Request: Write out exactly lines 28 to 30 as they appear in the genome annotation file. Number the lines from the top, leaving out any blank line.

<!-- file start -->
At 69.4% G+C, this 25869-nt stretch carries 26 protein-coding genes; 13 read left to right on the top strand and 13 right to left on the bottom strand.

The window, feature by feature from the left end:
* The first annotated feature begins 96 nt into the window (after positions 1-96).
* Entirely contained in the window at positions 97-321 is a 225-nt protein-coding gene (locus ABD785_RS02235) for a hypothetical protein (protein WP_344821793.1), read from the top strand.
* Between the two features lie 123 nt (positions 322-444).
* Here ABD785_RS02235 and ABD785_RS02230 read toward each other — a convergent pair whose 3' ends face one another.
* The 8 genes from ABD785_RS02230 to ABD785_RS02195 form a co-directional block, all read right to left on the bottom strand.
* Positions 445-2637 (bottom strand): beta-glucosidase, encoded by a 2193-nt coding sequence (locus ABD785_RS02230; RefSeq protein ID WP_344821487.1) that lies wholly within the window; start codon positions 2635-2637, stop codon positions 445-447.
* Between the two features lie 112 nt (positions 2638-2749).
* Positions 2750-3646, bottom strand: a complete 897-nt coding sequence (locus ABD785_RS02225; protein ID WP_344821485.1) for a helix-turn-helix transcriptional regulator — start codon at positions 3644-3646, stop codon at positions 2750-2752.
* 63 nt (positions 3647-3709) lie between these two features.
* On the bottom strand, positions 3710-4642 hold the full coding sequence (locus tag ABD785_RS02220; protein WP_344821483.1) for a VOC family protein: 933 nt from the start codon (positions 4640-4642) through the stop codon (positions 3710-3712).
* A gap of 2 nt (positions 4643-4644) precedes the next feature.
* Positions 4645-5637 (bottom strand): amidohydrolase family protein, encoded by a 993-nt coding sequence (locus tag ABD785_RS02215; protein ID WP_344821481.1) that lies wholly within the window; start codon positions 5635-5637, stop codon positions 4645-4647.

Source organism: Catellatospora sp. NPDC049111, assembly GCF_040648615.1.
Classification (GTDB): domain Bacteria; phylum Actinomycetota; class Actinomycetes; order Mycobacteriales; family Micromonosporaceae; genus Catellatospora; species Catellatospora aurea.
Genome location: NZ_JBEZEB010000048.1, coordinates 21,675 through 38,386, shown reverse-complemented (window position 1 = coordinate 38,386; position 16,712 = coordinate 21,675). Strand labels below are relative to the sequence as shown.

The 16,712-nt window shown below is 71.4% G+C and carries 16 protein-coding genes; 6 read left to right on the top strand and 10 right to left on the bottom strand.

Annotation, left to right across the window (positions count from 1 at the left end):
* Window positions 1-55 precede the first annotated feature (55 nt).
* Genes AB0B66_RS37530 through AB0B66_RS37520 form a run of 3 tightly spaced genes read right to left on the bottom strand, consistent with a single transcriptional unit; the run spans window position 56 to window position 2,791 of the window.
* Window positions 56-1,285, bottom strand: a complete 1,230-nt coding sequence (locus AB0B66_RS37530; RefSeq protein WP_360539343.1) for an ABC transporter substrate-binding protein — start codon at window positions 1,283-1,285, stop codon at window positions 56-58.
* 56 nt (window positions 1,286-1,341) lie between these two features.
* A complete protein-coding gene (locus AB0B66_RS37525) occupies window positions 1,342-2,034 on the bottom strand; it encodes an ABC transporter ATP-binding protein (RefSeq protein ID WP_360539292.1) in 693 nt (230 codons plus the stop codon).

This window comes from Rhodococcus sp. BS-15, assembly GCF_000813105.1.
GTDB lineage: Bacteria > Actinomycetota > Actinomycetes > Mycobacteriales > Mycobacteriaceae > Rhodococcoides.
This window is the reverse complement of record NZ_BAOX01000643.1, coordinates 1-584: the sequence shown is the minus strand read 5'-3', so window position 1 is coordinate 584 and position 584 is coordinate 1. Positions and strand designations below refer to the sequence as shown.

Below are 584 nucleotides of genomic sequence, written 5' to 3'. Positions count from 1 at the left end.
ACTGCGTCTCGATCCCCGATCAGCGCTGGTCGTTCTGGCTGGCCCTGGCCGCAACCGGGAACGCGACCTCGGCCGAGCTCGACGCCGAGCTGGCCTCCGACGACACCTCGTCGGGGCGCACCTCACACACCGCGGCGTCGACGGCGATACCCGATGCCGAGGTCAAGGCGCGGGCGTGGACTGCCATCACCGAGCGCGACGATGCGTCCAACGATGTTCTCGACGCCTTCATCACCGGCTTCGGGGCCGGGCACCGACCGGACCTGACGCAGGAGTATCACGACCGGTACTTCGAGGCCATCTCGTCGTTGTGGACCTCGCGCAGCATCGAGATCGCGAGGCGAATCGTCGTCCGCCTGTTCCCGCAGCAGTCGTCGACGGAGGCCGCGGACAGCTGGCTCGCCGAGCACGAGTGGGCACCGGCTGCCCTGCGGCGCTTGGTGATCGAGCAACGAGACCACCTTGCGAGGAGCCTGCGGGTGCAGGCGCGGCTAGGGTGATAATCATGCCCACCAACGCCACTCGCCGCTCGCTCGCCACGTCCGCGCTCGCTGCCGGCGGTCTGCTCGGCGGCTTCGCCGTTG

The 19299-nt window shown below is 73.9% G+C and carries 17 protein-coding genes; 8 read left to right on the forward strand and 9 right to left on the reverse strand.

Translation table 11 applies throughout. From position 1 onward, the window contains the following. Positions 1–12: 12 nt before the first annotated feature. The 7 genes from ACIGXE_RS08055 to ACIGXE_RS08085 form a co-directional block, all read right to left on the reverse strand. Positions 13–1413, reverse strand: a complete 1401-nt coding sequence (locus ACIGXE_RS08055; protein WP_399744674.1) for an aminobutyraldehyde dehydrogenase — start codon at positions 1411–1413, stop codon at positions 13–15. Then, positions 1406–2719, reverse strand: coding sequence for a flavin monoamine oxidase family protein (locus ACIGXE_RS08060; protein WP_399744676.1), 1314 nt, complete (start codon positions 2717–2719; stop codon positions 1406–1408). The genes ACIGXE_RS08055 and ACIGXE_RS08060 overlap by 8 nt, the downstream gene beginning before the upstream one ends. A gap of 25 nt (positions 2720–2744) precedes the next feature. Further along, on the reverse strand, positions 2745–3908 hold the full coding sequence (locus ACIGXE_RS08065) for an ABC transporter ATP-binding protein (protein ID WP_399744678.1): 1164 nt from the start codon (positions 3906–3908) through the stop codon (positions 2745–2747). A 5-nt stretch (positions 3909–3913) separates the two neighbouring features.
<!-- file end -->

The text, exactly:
Below are 584 nucleotides of genomic sequence, written 5' to 3'. Positions count from 1 at the left end.
ACTGCGTCTCGATCCCCGATCAGCGCTGGTCGTTCTGGCTGGCCCTGGCCGCAACCGGGAACGCGACCTCGGCCGAGCTCGACGCCGAGCTGGCCTCCGACGACACCTCGTCGGGGCGCACCTCACACACCGCGGCGTCGACGGCGATACCCGATGCCGAGGTCAAGGCGCGGGCGTGGACTGCCATCACCGAGCGCGACGATGCGTCCAACGATGTTCTCGACGCCTTCATCACCGGCTTCGGGGCCGGGCACCGACCGGACCTGACGCAGGAGTATCACGACCGGTACTTCGAGGCCATCTCGTCGTTGTGGACCTCGCGCAGCATCGAGATCGCGAGGCGAATCGTCGTCCGCCTGTTCCCGCAGCAGTCGTCGACGGAGGCCGCGGACAGCTGGCTCGCCGAGCACGAGTGGGCACCGGCTGCCCTGCGGCGCTTGGTGATCGAGCAACGAGACCACCTTGCGAGGAGCCTGCGGGTGCAGGCGCGGCTAGGGTGATAATCATGCCCACCAACGCCACTCGCCGCTCGCTCGCCACGTCCGCGCTCGCTGCCGGCGGTCTGCTCGGCGGCTTCGCCGTTG

The 19299-nt window shown below is 73.9% G+C and carries 17 protein-coding genes; 8 read left to right on the forward strand and 9 right to left on the reverse strand.